Microsoft Product Manager Tells Us About Windows Phone Tango and More
Yesterday, we saw some of the new features that are coming in the next update to Windows Phone 7. We know there’s less RAM and better MMS, but there are some details that we didn’t know about until now.
In an interview with PCMag, Microsoft Windows Phone senior product manager Greg Sullivan clarified that the new update, which allows devices like the Lumia 610 to exist, isn’t really a new version. What we’ve called Tango is just a “refresh,” one that allows for lower-end devices.
We already heard that devices Lumia 610 won’t support Local Scout, but Sullivan clarifies other features the phones won’t get. Phones with just 256MB of RAM will lose multitasking save for background audio. The reason for both feature losses is that both store a lot of data in the RAM, and these low-end phones just don’t have enough of it.
The smaller amount of RAM will also result in some apps becoming slower, and some websites loading more slowly.
Microsoft tested the top 400 websites, with some websites paging out because of lack of RAM. So you might not have much luck getting heavy sites like Nation Geographic and The New York Times on a Windows Phone with 256MB of RAM.
Sullivan also discussed what’s coming in the future of Windows Phone.
He said the company is working on bringing manufacturer-specific features to the platform in the future. So we might be able to see Nokia’s PureView or an HTC One running on Windows Phone sometime in the future. Sullivan wouldn’t get into specifics, but he did mention that Microsoft is working on it, which is promising.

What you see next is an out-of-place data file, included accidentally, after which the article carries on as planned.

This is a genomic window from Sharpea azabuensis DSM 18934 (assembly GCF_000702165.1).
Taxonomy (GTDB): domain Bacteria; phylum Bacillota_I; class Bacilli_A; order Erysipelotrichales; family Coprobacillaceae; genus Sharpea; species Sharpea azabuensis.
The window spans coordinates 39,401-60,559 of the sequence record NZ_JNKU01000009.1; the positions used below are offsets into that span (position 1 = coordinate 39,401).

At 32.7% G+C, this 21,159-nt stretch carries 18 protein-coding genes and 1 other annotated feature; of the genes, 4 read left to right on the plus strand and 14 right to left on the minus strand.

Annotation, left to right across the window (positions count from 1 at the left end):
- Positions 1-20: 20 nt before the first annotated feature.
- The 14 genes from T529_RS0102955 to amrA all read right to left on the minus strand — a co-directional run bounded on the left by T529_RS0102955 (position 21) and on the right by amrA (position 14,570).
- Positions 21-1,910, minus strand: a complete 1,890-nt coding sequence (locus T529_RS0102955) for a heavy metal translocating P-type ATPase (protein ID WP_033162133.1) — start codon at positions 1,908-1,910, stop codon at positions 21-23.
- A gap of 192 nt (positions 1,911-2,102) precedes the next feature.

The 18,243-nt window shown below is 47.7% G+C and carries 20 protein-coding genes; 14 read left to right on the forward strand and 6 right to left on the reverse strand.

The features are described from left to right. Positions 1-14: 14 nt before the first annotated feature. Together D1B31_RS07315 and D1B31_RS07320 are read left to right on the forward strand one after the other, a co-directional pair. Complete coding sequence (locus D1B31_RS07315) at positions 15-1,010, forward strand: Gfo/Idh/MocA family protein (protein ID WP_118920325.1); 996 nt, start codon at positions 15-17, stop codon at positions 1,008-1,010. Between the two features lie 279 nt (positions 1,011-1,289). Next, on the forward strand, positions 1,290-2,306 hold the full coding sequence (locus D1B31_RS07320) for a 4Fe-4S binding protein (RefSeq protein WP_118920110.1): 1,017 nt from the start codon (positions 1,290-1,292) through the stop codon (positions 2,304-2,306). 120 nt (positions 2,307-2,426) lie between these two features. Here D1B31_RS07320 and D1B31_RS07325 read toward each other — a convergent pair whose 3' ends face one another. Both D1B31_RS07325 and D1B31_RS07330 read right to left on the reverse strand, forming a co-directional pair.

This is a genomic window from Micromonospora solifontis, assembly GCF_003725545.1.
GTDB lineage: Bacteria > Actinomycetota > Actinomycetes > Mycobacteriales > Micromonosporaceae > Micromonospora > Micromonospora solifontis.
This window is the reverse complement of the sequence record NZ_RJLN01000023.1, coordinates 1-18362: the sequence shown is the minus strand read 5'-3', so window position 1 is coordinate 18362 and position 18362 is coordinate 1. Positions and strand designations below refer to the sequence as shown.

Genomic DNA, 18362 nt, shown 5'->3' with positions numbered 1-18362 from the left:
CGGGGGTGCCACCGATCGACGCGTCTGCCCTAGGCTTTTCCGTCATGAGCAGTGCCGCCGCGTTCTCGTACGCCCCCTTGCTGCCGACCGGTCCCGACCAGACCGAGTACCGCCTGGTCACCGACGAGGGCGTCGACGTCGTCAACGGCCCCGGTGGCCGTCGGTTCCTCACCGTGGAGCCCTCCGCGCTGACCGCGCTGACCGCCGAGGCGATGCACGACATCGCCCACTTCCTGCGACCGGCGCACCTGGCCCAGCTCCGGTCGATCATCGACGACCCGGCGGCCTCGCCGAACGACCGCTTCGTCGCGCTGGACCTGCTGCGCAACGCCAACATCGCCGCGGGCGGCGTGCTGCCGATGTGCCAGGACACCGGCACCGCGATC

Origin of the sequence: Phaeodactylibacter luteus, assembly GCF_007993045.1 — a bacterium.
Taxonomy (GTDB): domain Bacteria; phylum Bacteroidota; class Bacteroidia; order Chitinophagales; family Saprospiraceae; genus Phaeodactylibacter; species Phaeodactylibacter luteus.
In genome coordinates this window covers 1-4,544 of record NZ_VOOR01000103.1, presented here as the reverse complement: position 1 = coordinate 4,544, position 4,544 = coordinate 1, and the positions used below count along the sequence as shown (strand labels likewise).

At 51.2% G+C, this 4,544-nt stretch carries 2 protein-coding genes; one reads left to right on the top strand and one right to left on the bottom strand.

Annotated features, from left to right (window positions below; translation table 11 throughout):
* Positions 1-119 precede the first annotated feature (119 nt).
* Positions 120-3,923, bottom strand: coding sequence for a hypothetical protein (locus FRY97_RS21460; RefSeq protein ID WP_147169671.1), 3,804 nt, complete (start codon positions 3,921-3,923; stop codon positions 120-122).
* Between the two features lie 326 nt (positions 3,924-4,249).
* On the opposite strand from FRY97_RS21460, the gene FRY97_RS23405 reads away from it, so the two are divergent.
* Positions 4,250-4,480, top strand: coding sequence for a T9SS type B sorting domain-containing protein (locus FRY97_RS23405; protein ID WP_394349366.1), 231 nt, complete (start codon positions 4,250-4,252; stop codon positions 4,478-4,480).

The future of the platform could also include NFC, with Microsoft trying to get it implemented into the main OS.
Manufacturers can currently put NFC into their phones and create their own apps for it, but it’s not yet supported by the OS. Although, phones like the ZTE Orbit, which does have NFC, should hopefully be able to use NFC on a system level when the update does come.
In all, it seems Microsoft doesn’t want to make too much of a big deal out of Mango. Redmond still wants to bring more Windows Phones to Sprint and Verizon, and it’s still working on bringing more features in the future.
If we want an update that’s the size of Mango, we’ll just have to wait for Apollo.